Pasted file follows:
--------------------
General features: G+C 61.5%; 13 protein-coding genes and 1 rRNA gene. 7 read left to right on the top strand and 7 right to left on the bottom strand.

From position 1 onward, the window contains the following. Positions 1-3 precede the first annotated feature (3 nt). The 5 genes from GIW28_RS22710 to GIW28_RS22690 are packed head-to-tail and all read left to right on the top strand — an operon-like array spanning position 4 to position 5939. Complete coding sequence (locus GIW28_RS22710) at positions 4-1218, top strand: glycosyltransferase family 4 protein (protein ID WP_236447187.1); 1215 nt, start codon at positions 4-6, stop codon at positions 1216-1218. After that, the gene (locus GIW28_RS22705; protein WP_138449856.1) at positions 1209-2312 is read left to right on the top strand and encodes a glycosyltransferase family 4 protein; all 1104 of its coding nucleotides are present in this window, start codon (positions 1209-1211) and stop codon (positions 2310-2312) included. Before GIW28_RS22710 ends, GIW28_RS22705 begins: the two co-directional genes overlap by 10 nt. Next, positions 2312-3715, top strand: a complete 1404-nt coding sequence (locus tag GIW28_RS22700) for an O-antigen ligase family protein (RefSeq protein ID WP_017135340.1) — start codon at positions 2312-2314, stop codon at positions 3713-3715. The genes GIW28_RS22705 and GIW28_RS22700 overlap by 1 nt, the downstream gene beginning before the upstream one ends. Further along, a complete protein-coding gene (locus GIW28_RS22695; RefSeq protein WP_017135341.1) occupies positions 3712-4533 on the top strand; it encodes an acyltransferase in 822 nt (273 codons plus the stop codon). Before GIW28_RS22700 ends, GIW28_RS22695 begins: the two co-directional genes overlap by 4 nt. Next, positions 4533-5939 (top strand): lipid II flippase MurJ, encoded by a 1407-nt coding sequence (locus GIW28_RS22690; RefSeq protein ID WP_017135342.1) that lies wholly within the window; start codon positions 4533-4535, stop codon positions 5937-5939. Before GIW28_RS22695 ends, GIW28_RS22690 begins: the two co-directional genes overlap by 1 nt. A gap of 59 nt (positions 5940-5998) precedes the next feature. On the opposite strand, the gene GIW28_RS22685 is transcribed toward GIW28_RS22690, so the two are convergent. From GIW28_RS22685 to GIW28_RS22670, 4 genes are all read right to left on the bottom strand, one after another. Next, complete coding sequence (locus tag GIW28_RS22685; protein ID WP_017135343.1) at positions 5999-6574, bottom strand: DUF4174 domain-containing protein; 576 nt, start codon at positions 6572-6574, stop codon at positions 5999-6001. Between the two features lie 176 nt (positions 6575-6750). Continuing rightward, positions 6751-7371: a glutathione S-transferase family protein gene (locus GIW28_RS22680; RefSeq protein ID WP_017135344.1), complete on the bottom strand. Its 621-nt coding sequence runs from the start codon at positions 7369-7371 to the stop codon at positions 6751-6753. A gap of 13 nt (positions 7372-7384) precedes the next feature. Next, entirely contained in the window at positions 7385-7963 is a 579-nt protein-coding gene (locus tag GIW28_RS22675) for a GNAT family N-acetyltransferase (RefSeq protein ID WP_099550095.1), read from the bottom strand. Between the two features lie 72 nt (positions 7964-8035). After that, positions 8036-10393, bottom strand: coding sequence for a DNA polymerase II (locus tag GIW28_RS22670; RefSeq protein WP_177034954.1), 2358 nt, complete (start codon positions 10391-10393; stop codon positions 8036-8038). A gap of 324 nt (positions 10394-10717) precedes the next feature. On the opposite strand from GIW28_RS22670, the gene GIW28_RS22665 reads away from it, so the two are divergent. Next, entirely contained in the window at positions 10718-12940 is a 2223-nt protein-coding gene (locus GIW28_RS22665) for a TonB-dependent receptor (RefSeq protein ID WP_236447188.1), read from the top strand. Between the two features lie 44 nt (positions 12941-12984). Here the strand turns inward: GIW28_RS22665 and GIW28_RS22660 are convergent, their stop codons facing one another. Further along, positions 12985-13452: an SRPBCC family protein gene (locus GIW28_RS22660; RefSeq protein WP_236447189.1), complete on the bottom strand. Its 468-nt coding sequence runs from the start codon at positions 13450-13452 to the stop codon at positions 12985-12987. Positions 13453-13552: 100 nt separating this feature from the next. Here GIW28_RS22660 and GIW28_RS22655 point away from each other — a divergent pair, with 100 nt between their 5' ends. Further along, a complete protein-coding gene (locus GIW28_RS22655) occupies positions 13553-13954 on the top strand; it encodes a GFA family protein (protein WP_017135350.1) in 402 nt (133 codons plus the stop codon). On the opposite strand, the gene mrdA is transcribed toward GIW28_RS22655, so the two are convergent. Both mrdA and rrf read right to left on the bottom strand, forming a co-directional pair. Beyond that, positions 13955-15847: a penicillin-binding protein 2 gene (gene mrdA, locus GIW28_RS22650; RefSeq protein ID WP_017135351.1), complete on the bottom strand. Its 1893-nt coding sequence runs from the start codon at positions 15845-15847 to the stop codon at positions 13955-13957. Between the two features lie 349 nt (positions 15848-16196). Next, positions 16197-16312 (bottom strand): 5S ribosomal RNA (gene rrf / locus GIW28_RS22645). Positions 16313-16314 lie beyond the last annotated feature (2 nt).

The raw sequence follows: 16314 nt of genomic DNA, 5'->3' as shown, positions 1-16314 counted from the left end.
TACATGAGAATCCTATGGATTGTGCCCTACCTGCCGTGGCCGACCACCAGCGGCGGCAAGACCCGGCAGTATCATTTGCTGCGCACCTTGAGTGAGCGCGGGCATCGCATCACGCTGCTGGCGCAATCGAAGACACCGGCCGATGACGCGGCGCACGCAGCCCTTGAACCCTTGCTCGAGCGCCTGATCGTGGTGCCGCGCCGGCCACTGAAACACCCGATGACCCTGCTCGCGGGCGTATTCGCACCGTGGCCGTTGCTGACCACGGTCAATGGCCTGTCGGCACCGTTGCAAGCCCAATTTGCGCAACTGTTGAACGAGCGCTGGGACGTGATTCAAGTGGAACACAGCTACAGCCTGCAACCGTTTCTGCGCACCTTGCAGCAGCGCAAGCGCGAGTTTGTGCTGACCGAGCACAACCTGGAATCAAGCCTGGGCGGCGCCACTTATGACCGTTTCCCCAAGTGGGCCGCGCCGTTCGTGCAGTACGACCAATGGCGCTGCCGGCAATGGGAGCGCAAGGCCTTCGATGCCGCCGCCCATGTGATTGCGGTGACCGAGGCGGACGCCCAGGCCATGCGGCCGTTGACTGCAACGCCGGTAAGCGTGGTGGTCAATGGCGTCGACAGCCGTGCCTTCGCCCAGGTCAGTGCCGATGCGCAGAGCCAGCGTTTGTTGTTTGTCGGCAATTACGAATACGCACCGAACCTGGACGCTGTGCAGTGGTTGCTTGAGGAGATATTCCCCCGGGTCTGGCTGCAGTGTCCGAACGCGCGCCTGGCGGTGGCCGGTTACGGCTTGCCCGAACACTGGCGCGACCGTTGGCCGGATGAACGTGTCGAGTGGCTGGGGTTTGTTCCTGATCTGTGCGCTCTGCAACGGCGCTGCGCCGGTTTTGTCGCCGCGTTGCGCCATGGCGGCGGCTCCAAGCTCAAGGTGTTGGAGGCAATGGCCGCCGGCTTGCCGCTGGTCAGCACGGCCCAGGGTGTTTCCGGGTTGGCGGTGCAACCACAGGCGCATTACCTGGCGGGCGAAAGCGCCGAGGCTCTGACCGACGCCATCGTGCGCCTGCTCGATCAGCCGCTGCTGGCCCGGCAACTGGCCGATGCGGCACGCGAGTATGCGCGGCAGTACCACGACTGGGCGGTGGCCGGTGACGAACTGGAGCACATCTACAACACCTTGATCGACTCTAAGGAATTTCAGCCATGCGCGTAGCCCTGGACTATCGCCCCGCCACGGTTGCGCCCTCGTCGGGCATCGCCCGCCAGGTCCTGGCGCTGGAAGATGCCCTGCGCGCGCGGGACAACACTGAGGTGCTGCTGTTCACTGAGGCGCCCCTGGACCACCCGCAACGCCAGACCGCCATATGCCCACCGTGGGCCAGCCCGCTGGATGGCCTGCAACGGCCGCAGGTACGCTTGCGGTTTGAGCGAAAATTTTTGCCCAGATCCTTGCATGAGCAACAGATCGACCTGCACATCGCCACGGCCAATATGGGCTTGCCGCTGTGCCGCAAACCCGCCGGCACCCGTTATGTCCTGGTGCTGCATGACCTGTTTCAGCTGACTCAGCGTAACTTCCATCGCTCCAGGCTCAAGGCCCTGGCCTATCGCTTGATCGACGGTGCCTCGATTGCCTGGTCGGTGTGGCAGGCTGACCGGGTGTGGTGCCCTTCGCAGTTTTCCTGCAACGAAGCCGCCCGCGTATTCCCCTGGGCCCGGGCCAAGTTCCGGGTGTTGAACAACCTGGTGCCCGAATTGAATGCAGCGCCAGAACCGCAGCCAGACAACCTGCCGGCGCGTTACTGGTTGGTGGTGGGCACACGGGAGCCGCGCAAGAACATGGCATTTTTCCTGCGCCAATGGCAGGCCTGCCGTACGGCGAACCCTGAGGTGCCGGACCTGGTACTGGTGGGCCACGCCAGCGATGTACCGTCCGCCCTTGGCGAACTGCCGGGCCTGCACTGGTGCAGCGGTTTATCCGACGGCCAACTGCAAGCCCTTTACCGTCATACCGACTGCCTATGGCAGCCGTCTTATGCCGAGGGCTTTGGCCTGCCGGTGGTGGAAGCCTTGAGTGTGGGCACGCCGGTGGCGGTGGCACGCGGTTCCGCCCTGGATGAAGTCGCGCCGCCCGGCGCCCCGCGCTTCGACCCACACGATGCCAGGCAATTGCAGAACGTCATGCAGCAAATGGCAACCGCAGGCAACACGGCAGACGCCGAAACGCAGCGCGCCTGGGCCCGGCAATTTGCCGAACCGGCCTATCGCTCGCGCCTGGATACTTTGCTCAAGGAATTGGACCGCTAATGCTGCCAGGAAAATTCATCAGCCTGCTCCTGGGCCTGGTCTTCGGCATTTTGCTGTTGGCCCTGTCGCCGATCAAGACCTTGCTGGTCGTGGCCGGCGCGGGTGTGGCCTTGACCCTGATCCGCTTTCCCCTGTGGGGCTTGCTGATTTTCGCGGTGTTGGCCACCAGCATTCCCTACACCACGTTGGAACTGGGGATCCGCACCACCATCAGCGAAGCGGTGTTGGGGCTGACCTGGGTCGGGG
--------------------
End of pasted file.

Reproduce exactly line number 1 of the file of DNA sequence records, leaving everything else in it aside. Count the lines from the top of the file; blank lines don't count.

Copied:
General features: G+C 61.5%; 13 protein-coding genes and 1 rRNA gene. 7 read left to right on the top strand and 7 right to left on the bottom strand.